Difference Between Similar Terms and Objects

Difference Between URI and URL

url

The development of the internet has not been a singular effort. Because of that, there is a lot of jargon that gets thrown around. Some terminologies that the public actually get acquainted with do not usually get used the way it was originally meant. As normal people do not really take the time and effort to look deeper into what the acronym meant  and how it should be used, they just observe how the word is used when they heard it and use it as they see fit. This is comparable to how Xerox became a word synonymous to photocopying,  simply because of the brands popularity. The problem with this is that it would often lead to confusion especially when technical people talk to non-technical ones.

One of the terminologies that caught on pretty quick is the acronym URL. URL stands for Uniform Resource Locator and it is supposed to be used only for identifiers that point out a location. In the general public, any hyperlink is called a URL even if it is not necessarily a URL.

The URI or Uniform Resource Identifier was created as the name for anything that points to a resource. This was then further subdivided into two general categories, the URL and the URN (Uniform Resource Name), with each one handling a group of naming conventions. The URN was meant to describe a group of URIs that contains only the name of the resource and not necessarily where it is located and how to get it. The URL as described above provides a location and the protocol that would be used to access the stored data.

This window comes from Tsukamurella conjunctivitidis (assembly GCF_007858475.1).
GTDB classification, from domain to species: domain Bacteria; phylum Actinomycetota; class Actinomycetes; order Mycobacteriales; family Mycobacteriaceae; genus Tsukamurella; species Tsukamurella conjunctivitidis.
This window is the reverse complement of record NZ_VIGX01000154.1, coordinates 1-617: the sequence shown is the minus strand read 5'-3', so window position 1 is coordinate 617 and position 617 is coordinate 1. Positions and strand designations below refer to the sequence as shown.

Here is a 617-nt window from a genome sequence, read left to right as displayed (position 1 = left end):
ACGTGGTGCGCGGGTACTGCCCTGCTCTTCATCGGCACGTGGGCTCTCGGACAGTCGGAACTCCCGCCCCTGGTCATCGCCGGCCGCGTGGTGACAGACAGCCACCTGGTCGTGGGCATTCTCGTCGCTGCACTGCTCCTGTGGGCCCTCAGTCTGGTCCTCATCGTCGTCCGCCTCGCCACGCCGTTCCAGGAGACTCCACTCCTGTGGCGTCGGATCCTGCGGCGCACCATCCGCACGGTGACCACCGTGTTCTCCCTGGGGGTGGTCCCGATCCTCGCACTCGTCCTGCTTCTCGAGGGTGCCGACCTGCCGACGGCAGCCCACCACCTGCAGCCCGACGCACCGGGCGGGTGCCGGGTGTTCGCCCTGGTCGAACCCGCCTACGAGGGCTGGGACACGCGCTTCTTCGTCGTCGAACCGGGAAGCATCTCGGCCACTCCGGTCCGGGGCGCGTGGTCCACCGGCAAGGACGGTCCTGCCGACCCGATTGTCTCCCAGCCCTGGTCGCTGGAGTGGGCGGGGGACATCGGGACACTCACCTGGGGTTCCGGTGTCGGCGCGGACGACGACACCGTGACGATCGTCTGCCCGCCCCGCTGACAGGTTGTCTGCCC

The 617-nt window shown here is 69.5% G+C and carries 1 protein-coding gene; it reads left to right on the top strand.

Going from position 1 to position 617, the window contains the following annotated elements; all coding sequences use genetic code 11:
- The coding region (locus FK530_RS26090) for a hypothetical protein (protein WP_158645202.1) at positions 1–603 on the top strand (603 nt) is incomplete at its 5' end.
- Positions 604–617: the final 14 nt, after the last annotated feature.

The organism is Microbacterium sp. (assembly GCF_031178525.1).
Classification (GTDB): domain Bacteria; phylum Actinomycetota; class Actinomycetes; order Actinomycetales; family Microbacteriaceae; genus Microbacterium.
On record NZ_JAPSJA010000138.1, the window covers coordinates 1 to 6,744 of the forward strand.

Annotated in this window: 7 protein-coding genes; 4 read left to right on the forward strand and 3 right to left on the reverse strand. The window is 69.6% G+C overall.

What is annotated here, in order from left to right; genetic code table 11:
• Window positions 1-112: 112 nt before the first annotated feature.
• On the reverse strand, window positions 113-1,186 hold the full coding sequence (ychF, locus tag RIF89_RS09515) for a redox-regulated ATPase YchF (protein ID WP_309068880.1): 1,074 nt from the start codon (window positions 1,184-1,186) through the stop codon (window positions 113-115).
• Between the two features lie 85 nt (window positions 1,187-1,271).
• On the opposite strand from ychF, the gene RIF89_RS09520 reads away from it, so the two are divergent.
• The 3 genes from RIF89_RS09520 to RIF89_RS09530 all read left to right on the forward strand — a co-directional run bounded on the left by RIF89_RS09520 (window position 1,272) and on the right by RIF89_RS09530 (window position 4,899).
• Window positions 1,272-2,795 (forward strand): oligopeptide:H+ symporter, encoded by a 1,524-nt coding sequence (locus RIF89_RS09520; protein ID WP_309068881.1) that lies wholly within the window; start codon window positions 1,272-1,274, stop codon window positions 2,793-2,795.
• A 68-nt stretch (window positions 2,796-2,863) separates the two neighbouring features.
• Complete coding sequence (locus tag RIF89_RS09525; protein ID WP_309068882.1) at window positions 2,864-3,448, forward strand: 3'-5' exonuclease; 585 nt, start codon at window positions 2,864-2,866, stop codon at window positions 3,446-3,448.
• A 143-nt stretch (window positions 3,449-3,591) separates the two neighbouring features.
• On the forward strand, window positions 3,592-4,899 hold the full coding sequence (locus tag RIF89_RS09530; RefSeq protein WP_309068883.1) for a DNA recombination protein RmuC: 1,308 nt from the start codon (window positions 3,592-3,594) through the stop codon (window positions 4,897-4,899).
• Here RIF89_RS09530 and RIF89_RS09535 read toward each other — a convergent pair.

To sum it up, the URL and URN are both a part of the bigger and more general URI. So it would be safe to call a hyperlink as a URI no matter what it points to, what the name is, and what protocol is used to access the data. The URL is simply a subgroup that is contained by the URI. It was only meant to point to the location of the resource with an indication of the protocol needed. There was no need to distinguish the two since most of the time using the term URL was correct. And due to the ever growing popularity of the term URL in the general public, the two has become almost interchangeable despite the inaccuracies. It is also worth noting though that the technical writing have begun the shift to using the term URI in favor of the term URL.

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4 Comments

  1. This article would be much better if a few simple examples were given to illustrate the differences between URL and URI. What is an example of a URI that is not a URL for instance?

  2. I have heard elsewhere that a URI should not contain the protocol or source of the object or document. Therefore a URI is a subset of a URL.
    I have also read elsewhere that people favor URL over URI.
    I’m still confused, there may not be a definitive answer.

  3. Thanks a lot, Now I have better understanding of URI and URL.

  4. my very own example of a URL would be ‘www.something.com/it_is_here’ then a URI would be ‘/it_is_here’ , pls feel free to correct me if im dead-wrong

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